An interpreter for the aborigines

bq. It was not without get regret, that I resolved on leaving the colony, because I had believed that my knowledge of the language and habits of the natives, acquired during my sojourning amongst them, might have led to my being employed by the local authorities during the rest of my life; but, when I reflected on the suspicion with which I was viewed by the most influential white men, and on the probable doubt the natives would entertain in my sincerity after having left them. I thought it best to retire to Van Diemen’s Land.

In 1802, when he was 20, William Buckley was sentenced to imprisonment for stealing a bolt of cloth. He escaped from imprisonment in Australia in 1803, and failing to find Sydney, he spent the next 33 years among the aborigines.

bq. In 1835 William Buckley appeared at the camp site of John Batman’s Port Phillip Association with a party of aboriginals who had told him about the sighting of a ship at Indented Heads.
He sat down. Waves of emotion swept over him. He felt weak and overwhelmed. How would he be received? He sweated with fear … He had his spears and hunting gear and wore possum skin clothing.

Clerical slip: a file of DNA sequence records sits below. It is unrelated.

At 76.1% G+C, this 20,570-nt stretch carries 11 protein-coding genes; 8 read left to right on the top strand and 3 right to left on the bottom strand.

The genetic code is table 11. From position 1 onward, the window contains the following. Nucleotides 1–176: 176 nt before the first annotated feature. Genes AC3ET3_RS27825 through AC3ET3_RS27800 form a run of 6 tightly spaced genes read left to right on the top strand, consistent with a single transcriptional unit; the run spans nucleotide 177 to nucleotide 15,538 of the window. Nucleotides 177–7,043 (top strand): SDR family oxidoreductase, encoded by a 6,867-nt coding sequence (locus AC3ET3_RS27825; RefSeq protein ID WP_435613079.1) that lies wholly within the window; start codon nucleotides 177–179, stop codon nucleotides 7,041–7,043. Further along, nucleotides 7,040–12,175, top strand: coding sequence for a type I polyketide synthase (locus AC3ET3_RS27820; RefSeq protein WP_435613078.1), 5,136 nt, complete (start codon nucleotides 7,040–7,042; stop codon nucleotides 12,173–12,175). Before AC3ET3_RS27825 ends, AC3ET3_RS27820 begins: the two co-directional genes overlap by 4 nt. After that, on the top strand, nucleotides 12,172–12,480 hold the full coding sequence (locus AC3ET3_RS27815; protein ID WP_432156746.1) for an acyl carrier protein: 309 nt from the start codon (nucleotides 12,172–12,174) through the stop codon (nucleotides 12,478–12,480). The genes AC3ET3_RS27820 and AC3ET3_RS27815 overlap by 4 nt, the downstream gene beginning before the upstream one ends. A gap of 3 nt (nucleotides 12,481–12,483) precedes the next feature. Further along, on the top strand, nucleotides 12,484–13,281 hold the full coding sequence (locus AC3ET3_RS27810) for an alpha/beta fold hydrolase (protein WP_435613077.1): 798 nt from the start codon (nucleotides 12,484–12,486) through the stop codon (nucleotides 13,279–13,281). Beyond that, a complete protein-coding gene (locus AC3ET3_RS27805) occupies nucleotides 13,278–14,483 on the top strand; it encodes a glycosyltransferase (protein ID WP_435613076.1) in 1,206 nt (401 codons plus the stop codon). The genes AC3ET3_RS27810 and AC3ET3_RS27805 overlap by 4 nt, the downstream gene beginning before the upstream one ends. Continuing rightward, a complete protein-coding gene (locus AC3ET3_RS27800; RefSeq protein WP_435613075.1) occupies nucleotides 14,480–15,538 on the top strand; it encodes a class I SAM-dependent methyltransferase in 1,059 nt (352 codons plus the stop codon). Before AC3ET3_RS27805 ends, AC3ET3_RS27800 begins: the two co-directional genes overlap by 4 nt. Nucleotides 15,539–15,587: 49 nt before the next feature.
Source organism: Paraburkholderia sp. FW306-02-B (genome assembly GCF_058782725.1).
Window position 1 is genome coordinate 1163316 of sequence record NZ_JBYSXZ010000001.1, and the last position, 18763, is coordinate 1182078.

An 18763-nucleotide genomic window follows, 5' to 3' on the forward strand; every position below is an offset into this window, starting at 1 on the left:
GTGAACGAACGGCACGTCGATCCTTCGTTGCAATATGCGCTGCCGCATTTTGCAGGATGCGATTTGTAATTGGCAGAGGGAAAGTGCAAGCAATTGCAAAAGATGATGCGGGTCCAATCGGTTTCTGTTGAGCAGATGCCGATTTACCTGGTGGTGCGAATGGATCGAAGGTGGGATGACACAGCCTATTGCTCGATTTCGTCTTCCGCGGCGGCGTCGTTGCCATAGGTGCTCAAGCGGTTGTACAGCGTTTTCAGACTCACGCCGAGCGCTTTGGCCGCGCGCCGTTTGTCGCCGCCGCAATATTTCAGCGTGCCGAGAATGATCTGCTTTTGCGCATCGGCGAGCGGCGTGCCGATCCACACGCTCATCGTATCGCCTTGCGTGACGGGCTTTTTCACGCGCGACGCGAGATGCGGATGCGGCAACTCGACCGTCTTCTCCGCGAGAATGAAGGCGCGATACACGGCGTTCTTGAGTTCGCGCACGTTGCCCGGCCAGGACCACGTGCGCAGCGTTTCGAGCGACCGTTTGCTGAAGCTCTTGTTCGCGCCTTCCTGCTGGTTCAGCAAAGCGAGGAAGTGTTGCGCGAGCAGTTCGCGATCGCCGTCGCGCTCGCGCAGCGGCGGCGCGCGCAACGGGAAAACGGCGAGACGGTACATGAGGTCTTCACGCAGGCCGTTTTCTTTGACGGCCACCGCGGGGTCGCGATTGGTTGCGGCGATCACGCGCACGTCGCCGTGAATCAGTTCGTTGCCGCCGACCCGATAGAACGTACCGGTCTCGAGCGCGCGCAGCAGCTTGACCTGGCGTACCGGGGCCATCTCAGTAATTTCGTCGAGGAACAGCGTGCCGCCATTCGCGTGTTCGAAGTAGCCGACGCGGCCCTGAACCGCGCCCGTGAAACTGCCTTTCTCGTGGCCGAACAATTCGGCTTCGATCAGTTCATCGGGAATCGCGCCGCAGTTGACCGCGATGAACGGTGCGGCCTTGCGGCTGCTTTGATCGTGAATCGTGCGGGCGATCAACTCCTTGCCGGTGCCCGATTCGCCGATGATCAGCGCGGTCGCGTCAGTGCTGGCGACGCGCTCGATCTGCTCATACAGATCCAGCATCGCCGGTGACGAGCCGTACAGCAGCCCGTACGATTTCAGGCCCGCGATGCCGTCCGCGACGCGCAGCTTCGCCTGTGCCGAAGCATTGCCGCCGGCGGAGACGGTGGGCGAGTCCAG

He had great difficulty being understood for he had forgotten his English language. Buckley could not understand their spoken English. He was offered bread. The word cleared a cloud from his brain. He understood further words. They tumbled over and over in his head as his native tongue came flooding back to him … The white men fed him and treated him with kindness. He showed them W.B. tattooed on his arm, and told them his story … [many inverted commas removed]

(from Australian Museums and Galleries Online by way of plep).
Here’s one of the pages, but the site is slow to load. Good contemporary illustrations. But it sounds as if Buckley had lost his A language…

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